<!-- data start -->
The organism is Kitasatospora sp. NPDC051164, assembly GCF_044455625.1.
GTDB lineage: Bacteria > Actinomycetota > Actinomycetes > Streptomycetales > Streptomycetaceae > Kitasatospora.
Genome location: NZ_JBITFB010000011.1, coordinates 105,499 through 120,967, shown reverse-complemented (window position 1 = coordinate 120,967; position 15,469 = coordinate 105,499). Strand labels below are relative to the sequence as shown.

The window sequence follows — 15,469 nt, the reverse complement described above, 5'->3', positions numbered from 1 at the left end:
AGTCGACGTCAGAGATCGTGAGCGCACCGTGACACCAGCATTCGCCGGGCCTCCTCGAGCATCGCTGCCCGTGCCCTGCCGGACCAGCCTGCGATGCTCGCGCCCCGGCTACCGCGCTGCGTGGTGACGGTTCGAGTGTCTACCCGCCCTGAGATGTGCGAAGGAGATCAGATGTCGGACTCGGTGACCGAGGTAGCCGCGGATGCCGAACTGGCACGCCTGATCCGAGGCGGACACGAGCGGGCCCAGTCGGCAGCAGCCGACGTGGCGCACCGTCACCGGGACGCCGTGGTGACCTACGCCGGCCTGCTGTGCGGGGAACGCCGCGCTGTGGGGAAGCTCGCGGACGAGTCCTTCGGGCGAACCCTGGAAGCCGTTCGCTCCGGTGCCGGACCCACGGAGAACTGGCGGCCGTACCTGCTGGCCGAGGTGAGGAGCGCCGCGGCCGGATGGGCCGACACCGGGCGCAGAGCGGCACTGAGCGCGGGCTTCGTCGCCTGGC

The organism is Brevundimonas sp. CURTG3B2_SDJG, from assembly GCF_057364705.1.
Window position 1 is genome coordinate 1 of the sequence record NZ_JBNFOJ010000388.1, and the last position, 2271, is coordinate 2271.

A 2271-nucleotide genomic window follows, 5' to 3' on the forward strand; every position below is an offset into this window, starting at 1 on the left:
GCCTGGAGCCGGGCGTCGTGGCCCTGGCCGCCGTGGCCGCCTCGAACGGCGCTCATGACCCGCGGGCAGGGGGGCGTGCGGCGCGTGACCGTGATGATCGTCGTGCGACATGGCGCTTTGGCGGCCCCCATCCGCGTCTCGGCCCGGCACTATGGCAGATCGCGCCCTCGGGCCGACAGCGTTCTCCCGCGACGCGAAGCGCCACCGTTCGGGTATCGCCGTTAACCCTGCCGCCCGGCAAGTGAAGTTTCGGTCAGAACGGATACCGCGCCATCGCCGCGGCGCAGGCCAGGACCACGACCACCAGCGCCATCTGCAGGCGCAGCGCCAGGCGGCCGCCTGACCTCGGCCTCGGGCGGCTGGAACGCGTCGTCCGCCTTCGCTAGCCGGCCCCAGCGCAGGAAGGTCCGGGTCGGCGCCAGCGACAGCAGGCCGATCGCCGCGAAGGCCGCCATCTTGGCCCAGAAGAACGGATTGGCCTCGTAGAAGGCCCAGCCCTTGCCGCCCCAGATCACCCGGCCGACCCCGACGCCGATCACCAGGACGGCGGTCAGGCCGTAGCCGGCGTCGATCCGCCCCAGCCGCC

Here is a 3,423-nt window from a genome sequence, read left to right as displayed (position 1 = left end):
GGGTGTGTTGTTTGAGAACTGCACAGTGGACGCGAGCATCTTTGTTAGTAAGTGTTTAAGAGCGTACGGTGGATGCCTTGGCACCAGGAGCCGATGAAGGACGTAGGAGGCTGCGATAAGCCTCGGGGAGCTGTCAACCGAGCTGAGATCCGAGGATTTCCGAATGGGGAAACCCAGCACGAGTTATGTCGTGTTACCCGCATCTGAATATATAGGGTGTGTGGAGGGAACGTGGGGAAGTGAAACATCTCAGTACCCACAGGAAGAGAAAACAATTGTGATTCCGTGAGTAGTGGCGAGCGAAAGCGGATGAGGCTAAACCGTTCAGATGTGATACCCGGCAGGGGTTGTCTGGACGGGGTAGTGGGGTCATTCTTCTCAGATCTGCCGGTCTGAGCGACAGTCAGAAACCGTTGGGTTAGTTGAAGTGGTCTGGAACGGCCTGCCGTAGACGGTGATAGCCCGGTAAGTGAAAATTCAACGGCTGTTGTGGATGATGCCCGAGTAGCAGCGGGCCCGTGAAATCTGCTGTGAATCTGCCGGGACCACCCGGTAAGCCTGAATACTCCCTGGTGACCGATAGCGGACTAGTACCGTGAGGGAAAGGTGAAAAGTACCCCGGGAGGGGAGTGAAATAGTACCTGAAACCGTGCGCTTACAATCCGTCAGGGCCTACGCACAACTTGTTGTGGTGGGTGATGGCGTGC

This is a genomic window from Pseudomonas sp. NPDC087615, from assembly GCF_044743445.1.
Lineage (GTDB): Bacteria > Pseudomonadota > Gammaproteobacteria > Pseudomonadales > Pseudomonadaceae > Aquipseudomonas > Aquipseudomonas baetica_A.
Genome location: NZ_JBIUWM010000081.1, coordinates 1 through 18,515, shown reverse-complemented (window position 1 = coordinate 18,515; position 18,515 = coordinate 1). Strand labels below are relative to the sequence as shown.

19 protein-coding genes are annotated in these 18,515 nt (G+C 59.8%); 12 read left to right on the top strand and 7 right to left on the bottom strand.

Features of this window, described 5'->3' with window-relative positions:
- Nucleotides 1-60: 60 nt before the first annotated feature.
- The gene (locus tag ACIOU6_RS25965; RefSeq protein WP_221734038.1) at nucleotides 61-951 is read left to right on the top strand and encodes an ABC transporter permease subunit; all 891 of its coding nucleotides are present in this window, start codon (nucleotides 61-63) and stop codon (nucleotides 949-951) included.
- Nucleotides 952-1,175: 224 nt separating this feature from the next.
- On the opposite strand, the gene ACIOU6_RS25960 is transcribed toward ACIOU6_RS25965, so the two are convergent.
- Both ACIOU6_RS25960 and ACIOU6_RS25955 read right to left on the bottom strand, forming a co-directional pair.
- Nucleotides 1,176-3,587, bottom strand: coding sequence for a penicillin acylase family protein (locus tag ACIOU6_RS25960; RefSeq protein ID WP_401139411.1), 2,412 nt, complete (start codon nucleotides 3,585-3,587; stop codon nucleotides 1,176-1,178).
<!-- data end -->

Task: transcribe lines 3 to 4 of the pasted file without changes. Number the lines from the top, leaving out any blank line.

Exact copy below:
Genome location: NZ_JBITFB010000011.1, coordinates 105,499 through 120,967, shown reverse-complemented (window position 1 = coordinate 120,967; position 15,469 = coordinate 105,499). Strand labels below are relative to the sequence as shown.

The window sequence follows — 15,469 nt, the reverse complement described above, 5'->3', positions numbered from 1 at the left end: